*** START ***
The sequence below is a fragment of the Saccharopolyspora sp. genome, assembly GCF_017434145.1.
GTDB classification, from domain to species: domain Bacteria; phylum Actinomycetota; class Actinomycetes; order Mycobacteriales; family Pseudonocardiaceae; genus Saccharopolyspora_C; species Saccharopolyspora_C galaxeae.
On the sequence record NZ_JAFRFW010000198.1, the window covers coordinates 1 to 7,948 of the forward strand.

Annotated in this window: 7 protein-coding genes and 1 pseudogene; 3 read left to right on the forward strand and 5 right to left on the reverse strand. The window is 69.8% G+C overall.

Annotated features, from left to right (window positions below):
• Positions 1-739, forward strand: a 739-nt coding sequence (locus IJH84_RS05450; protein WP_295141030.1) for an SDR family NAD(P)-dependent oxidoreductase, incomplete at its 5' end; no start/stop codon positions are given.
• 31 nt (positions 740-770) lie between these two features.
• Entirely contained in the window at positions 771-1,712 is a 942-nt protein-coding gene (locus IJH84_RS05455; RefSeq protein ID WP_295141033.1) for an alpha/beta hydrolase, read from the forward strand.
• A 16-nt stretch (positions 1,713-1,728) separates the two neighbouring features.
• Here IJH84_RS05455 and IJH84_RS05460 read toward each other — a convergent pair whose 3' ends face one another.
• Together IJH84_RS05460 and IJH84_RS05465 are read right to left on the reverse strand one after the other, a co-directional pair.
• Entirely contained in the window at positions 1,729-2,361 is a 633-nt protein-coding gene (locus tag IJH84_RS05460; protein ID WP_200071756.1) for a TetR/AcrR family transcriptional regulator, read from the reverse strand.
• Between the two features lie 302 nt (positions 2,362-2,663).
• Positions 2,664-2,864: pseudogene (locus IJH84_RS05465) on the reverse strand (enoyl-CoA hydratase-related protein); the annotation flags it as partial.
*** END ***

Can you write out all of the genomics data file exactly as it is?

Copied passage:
The sequence below is a fragment of the Saccharopolyspora sp. genome, assembly GCF_017434145.1.
GTDB classification, from domain to species: domain Bacteria; phylum Actinomycetota; class Actinomycetes; order Mycobacteriales; family Pseudonocardiaceae; genus Saccharopolyspora_C; species Saccharopolyspora_C galaxeae.
On the sequence record NZ_JAFRFW010000198.1, the window covers coordinates 1 to 7,948 of the forward strand.

Annotated in this window: 7 protein-coding genes and 1 pseudogene; 3 read left to right on the forward strand and 5 right to left on the reverse strand. The window is 69.8% G+C overall.

Annotated features, from left to right (window positions below):
• Positions 1-739, forward strand: a 739-nt coding sequence (locus IJH84_RS05450; protein WP_295141030.1) for an SDR family NAD(P)-dependent oxidoreductase, incomplete at its 5' end; no start/stop codon positions are given.
• 31 nt (positions 740-770) lie between these two features.
• Entirely contained in the window at positions 771-1,712 is a 942-nt protein-coding gene (locus IJH84_RS05455; RefSeq protein ID WP_295141033.1) for an alpha/beta hydrolase, read from the forward strand.
• A 16-nt stretch (positions 1,713-1,728) separates the two neighbouring features.
• Here IJH84_RS05455 and IJH84_RS05460 read toward each other — a convergent pair whose 3' ends face one another.
• Together IJH84_RS05460 and IJH84_RS05465 are read right to left on the reverse strand one after the other, a co-directional pair.
• Entirely contained in the window at positions 1,729-2,361 is a 633-nt protein-coding gene (locus tag IJH84_RS05460; protein ID WP_200071756.1) for a TetR/AcrR family transcriptional regulator, read from the reverse strand.
• Between the two features lie 302 nt (positions 2,362-2,663).
• Positions 2,664-2,864: pseudogene (locus IJH84_RS05465) on the reverse strand (enoyl-CoA hydratase-related protein); the annotation flags it as partial.